Update: Apologies, the public versions of iOS 12, macOS Mojave, and tvOS12 will be available “soon,” Apple says. They are available immediately to those in the official Apple Developer Program. Sorry for the confusion. —Paul
Apple announced new versions of iOS, watchOS, macOS, and tvOS during its WWDC 2018 keynote yesterday. And even those not in Apple’s developer program can gain access to the first beta version of each, save watchOS.
Sorry, Apple Watch fans.
It wasn’t always this way: In years past, Apple restricted access to its platform beta to those developers and others who shelled out $99 a year to be in the Apple Developer Program. (Actually, it used to be even more expensive than that, as the iOS and macOS/OS X developer programs were separate back in the day.) I’ve paid this fee for many years in order to get early access to Apple’s beta OSes.
But now anyone can use beta versions of (most of) Apple’s platforms, for free. Apple has, for at least the past two years, provided open public beta programs as well. And for iOS 12, macOS Mojave, and tvOS12, they are launching at the same time as the private Apple Developer Program betas. (If you want to test watchOS 5 beta today, you will need to join the program.)
Is there a downside to doing so?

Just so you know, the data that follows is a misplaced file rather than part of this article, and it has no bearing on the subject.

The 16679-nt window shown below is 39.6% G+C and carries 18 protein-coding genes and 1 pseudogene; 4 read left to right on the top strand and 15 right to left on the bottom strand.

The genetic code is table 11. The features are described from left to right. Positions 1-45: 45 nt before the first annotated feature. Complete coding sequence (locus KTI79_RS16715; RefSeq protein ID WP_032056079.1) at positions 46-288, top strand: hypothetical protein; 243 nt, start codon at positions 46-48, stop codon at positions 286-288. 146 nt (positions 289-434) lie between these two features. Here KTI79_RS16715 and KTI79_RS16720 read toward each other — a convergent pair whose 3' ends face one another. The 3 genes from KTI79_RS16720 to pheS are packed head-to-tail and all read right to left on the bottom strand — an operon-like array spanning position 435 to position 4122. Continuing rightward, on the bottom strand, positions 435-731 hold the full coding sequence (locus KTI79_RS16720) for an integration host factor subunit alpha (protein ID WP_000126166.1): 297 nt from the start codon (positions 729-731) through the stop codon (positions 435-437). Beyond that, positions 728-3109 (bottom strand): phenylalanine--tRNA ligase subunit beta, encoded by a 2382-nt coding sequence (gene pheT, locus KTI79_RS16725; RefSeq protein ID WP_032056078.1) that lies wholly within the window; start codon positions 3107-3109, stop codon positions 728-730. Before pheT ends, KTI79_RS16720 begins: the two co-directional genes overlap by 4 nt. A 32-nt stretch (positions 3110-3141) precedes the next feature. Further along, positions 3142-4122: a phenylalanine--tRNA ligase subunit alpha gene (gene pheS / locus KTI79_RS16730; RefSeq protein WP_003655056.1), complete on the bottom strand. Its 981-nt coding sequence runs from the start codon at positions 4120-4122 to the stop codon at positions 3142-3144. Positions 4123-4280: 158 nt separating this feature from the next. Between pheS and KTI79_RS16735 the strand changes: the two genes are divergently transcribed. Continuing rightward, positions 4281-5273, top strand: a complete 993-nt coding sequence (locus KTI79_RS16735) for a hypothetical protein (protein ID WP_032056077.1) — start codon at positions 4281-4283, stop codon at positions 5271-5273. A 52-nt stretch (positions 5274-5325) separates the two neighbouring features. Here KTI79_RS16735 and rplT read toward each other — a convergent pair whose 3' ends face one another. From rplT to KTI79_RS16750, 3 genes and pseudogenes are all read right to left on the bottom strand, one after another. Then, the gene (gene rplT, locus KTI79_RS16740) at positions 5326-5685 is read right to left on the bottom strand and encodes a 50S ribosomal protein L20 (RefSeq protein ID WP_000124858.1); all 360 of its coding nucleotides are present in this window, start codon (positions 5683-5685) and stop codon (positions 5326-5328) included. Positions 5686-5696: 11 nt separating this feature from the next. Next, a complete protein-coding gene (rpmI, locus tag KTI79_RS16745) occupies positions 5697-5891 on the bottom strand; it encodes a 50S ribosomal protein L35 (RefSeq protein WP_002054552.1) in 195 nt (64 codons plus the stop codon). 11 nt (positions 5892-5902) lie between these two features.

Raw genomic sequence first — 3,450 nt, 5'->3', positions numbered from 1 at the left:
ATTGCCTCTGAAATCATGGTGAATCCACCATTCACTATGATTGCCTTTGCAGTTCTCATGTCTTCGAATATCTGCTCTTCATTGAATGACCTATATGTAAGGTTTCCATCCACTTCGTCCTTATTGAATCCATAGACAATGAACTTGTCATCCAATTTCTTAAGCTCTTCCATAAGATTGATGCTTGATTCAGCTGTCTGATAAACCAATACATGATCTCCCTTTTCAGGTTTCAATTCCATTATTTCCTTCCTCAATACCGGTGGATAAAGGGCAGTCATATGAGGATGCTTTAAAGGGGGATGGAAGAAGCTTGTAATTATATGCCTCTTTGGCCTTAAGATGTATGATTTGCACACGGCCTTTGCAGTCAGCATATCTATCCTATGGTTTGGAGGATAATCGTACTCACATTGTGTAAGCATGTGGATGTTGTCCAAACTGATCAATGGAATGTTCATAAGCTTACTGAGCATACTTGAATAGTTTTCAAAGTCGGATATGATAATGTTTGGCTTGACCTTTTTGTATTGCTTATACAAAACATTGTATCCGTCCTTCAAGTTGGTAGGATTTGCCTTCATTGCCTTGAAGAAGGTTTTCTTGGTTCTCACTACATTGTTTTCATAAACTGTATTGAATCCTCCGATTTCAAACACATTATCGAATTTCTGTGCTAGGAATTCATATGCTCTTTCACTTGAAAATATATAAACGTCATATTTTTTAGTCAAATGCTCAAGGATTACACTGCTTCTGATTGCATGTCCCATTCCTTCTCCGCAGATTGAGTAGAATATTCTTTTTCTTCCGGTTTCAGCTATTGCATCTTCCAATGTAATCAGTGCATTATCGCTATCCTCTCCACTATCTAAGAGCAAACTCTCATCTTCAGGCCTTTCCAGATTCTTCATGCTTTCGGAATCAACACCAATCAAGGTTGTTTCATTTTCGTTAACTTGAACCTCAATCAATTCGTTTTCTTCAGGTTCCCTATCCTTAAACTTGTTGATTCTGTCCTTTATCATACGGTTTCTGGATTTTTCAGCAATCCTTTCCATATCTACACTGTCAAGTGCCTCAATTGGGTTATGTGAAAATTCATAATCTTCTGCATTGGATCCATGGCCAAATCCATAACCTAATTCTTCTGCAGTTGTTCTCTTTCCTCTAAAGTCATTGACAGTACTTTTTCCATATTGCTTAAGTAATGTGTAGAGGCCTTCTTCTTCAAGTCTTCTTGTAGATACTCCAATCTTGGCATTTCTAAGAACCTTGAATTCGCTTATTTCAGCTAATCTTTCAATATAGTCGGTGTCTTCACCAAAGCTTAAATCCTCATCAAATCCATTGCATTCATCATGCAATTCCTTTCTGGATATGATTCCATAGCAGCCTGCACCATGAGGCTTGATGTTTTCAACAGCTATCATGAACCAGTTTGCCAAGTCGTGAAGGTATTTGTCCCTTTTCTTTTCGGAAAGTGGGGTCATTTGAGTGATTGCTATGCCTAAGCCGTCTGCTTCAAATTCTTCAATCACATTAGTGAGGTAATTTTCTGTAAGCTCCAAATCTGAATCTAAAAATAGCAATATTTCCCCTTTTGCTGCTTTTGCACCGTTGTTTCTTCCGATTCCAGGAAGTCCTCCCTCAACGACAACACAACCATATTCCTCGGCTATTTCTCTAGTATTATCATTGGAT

Honestly, it’s a better system than what Microsoft offers with the Windows Insider program. You can bow out at any time, and choose to revert to the previous (shipping) version of the software by backing up first. Or, simply stay on the beta version you’re currently using until the next public release ships.
While you should be cautious about any beta software—there are no guarantees here—I’ve always had good luck with Apple’s betas, and over many years. And there’s no impact on your warranty, Apple says.
To sign-up, open a web browser on the device you intend to test on, navigate to beta.apple.com, and sign-up/in with an Apple ID. There’s documentation for how to archive each system you have—iPhone, iPad, Apple Watch, and/or Mac—and then download and install each update.
I’ve already done this via the Apple Developer Program on my iPad Pro, iPad mini, and MacBook Air. (My subscription expires in July and this will be the first year I won’t renew it.) But any reader of this site who is interested in Apple’s announcements is likely technical enough to do so via the public beta site as well.
Tagged with watchOS